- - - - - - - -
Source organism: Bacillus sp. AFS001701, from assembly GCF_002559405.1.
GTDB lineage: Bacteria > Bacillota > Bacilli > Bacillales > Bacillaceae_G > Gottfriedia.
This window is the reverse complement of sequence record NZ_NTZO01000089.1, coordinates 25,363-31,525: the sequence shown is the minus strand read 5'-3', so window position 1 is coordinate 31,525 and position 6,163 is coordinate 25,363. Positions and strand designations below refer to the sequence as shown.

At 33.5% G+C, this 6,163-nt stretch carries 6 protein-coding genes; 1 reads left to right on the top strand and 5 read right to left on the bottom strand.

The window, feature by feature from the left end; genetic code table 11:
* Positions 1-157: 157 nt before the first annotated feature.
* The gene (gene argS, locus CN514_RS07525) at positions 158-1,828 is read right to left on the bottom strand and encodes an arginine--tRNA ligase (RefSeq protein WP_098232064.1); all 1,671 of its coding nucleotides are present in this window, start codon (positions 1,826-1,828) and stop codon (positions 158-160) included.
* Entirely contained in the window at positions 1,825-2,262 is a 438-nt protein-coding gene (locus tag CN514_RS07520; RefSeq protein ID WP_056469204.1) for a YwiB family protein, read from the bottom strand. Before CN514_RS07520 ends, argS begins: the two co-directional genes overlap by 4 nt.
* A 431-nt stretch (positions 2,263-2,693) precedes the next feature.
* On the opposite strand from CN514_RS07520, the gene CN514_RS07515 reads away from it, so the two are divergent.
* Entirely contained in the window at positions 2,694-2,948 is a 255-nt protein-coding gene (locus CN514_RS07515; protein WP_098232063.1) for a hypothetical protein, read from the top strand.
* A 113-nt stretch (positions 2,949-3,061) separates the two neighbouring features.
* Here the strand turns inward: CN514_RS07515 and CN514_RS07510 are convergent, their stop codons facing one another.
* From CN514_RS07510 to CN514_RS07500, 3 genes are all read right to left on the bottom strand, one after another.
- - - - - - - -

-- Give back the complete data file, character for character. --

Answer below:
Source organism: Bacillus sp. AFS001701, from assembly GCF_002559405.1.
GTDB lineage: Bacteria > Bacillota > Bacilli > Bacillales > Bacillaceae_G > Gottfriedia.
This window is the reverse complement of sequence record NZ_NTZO01000089.1, coordinates 25,363-31,525: the sequence shown is the minus strand read 5'-3', so window position 1 is coordinate 31,525 and position 6,163 is coordinate 25,363. Positions and strand designations below refer to the sequence as shown.

At 33.5% G+C, this 6,163-nt stretch carries 6 protein-coding genes; 1 reads left to right on the top strand and 5 read right to left on the bottom strand.

The window, feature by feature from the left end; genetic code table 11:
* Positions 1-157: 157 nt before the first annotated feature.
* The gene (gene argS, locus CN514_RS07525) at positions 158-1,828 is read right to left on the bottom strand and encodes an arginine--tRNA ligase (RefSeq protein WP_098232064.1); all 1,671 of its coding nucleotides are present in this window, start codon (positions 1,826-1,828) and stop codon (positions 158-160) included.
* Entirely contained in the window at positions 1,825-2,262 is a 438-nt protein-coding gene (locus tag CN514_RS07520; RefSeq protein ID WP_056469204.1) for a YwiB family protein, read from the bottom strand. Before CN514_RS07520 ends, argS begins: the two co-directional genes overlap by 4 nt.
* A 431-nt stretch (positions 2,263-2,693) precedes the next feature.
* On the opposite strand from CN514_RS07520, the gene CN514_RS07515 reads away from it, so the two are divergent.
* Entirely contained in the window at positions 2,694-2,948 is a 255-nt protein-coding gene (locus CN514_RS07515; protein WP_098232063.1) for a hypothetical protein, read from the top strand.
* A 113-nt stretch (positions 2,949-3,061) separates the two neighbouring features.
* Here the strand turns inward: CN514_RS07515 and CN514_RS07510 are convergent, their stop codons facing one another.
* From CN514_RS07510 to CN514_RS07500, 3 genes are all read right to left on the bottom strand, one after another.